Proyecto EVAT was created to address this gap in care. It is a multi-center quality improvement collaborative to improve outcomes for children with cancer who develop critical illness by implementing PEWS among hospitals providing childhood cancer care throughout Latin America. The first group of pediatric oncology centers joined Proyecto EVAT in 2017, and 10-15 centers have enrolled in the program every year since. It includes a mentored implementation process to support the initial assessments and planning, the adaptation of the tools, and then the piloting and implementation of PEWS. Once complete, the program still includes an assessment of outcomes and an emphasis on clinical sustainability. The group has previously published their work about the feasibility of implementing PEWS in low-and middle-income settings and the barriers and enablers of implementation as reported by partners on the ground. However, this is the first time the group is sharing quantitative data about the impact of PEWS implementation on patient mortality across Proyecto EVAT centers.
PEWS saves lives
The researchers compared outcomes from 32 centers that implemented PEWS through Proyecto EVAT between April 2017 and May 2021, examining the clinical deterioration event mortality rate before and after PEWS implementation. The researchers found an 18% reduction in the rate of clinical deterioration event mortality and a reduction in the percentage of events that resulted in mortality. They found fewer cardiac arrests outside of the ICU, and patients with deterioration were identified and transferred to a higher level of care at a lower severity of illness. Notably, there was no increase in the use of ICU resources after PEWS implementation.
“Across the 32 centers overall, there was a very significant improvement in patient outcomes, but there was a different degree of impact in terms of how much benefit each center saw,” Agulnik said. “Some centers saw a more significant benefit than others, so we were able to do an analysis looking at center factors that contributed to the magnitude of the impact of PEWS on deterioration event mortality.”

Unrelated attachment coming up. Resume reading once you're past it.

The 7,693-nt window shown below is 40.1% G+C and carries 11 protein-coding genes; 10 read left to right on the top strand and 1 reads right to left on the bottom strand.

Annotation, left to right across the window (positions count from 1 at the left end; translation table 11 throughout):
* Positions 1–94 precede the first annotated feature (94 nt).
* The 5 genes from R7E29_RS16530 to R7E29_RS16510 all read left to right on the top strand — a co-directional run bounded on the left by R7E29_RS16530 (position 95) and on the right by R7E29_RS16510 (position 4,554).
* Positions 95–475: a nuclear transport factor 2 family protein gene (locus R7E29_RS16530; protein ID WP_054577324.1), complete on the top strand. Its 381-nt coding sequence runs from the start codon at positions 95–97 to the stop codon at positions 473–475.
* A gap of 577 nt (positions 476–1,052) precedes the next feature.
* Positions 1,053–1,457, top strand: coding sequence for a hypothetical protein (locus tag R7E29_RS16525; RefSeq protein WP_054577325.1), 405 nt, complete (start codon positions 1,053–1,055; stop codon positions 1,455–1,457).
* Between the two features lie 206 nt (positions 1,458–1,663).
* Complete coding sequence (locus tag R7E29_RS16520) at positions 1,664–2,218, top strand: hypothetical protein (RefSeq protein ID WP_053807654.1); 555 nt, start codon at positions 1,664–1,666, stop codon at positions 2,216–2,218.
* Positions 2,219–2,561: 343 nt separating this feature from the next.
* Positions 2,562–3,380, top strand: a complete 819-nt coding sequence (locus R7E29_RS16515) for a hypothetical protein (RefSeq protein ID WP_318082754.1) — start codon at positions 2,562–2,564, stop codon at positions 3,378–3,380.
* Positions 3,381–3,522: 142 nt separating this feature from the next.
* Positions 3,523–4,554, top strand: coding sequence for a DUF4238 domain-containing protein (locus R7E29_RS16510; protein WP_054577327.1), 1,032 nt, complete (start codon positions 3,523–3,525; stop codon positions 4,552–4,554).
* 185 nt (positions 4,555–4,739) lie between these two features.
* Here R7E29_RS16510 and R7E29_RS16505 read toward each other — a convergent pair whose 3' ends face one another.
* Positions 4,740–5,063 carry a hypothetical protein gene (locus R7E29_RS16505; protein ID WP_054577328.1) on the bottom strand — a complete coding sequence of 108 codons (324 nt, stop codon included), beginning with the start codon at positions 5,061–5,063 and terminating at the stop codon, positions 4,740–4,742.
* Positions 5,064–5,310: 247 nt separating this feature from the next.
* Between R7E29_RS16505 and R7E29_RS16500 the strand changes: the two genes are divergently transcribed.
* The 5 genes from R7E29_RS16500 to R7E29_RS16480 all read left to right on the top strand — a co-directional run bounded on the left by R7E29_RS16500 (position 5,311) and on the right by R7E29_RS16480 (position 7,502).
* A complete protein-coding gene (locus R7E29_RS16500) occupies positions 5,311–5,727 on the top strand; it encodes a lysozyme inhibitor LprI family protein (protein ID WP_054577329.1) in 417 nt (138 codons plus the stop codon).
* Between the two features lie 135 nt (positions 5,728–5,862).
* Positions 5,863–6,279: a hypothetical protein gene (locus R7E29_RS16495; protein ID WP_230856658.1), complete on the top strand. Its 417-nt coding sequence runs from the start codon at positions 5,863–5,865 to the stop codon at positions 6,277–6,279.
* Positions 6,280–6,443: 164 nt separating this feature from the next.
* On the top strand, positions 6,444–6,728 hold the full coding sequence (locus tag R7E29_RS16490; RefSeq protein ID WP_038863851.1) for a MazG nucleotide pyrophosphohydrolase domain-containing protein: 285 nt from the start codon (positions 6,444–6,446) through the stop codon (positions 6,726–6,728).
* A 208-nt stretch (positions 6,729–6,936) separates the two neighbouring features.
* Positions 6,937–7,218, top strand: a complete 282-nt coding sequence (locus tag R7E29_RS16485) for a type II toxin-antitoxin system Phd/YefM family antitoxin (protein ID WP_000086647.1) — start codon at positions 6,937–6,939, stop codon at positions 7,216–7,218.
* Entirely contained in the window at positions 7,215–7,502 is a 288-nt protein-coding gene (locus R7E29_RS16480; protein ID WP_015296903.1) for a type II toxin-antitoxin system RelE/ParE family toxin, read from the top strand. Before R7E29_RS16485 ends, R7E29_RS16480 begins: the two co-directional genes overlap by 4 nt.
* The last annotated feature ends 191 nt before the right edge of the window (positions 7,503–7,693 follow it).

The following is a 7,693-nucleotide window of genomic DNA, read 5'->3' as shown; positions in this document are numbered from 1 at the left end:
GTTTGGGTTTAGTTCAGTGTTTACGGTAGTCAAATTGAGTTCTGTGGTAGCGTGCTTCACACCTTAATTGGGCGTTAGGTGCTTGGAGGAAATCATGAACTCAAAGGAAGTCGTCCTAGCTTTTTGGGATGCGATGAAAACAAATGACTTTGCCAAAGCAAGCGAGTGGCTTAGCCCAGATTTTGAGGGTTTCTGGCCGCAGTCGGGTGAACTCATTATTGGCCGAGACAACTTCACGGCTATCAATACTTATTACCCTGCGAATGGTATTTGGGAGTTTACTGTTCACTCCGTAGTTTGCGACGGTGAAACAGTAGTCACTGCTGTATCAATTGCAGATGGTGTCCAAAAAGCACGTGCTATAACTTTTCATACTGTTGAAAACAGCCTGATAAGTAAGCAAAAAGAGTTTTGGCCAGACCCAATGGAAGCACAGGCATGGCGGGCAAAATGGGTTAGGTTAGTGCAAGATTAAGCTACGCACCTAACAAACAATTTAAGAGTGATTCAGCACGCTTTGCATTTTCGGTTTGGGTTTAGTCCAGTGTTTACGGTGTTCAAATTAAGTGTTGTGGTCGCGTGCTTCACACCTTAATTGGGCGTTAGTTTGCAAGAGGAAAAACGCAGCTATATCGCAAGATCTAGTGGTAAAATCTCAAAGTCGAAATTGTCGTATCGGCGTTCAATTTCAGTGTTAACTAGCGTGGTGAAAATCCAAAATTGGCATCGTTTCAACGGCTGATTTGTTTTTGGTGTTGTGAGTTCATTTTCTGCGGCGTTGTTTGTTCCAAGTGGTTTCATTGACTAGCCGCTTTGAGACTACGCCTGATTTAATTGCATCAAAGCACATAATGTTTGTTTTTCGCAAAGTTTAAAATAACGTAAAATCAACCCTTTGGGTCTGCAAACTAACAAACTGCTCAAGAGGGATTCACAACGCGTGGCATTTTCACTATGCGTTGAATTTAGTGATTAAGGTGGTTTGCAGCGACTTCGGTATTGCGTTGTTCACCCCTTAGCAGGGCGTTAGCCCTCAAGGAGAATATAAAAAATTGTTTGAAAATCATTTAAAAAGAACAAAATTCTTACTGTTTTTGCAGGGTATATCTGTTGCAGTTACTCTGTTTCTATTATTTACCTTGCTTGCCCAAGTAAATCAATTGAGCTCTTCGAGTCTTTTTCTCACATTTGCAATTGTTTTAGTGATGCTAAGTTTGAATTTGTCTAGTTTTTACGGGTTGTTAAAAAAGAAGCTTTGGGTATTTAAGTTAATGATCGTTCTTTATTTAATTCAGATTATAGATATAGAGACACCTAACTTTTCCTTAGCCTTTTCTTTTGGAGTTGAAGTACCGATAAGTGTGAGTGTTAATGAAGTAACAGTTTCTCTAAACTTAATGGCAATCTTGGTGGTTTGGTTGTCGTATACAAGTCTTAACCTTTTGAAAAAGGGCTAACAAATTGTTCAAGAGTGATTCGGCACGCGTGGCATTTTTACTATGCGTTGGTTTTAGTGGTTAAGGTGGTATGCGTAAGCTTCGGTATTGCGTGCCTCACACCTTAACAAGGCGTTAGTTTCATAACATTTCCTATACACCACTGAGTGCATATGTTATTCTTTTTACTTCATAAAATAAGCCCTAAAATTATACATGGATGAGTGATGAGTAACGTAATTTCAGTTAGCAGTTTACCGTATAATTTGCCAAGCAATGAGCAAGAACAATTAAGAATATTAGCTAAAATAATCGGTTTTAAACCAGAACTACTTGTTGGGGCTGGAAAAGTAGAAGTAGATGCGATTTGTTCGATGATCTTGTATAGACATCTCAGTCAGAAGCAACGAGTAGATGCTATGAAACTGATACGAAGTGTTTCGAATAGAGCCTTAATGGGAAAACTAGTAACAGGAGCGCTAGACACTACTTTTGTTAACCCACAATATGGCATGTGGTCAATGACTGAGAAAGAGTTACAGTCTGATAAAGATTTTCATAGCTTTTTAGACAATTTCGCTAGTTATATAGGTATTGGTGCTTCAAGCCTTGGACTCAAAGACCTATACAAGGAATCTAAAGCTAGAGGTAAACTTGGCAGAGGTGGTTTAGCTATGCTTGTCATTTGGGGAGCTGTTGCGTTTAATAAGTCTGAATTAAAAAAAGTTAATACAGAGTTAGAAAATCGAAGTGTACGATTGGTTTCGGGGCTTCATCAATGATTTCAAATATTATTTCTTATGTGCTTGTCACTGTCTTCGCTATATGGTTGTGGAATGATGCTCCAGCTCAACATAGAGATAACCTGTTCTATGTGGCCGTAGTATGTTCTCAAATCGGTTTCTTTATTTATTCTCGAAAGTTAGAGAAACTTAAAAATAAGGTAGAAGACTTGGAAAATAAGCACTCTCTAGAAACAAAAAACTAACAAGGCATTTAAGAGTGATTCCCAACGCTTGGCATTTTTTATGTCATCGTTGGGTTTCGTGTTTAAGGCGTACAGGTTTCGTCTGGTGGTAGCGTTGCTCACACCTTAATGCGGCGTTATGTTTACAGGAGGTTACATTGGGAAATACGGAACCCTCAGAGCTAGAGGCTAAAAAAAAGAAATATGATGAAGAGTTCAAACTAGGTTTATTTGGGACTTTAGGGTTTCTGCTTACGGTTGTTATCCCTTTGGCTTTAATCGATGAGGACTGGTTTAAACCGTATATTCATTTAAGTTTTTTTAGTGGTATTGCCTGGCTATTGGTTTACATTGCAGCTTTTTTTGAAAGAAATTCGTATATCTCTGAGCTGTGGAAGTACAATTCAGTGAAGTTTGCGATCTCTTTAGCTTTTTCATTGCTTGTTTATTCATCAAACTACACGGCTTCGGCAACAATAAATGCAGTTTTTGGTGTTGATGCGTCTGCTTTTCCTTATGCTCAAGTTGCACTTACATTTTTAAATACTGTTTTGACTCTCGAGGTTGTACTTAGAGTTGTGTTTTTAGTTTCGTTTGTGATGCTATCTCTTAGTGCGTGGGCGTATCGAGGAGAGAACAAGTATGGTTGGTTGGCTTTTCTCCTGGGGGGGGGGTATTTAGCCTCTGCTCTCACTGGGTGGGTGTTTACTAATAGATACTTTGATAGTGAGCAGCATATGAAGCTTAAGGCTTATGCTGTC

The researchers found that centers that started with higher deterioration mortality saw a greater benefit. Additionally, centers using PEWS more consistently saw more benefits. These results show that the intervention is most effective in the hospitals that potentially need it most and also highlight that the implementation process is vital for success.
PEWS implementation work continues
The St. Jude Global team will continue their work to assist hospitals worldwide with implementing PEWS. The current iterations of the intervention are available in English, Spanish and Portuguese, and the team will continue enrolling hospitals into Proyecto EVAT. The team is also looking to more rapidly scale PEWS implementation in Brazil, as well as exploring how to expand PEWS for countries in the African and Asian regions. This work aims to scale up the implementation process more quickly to help more hospitals adopt the program.
“These are preventable deaths; they don’t have to happen,” Agulnik said. “We’re now pleased to show that it is true that PEWS is an effective intervention to prevent these deaths and an intervention to reduce disparities in childhood cancer outcomes globally. This would not have been possible without the work of hundreds of people on the ground across different institutions doing this work.”
Authors and funding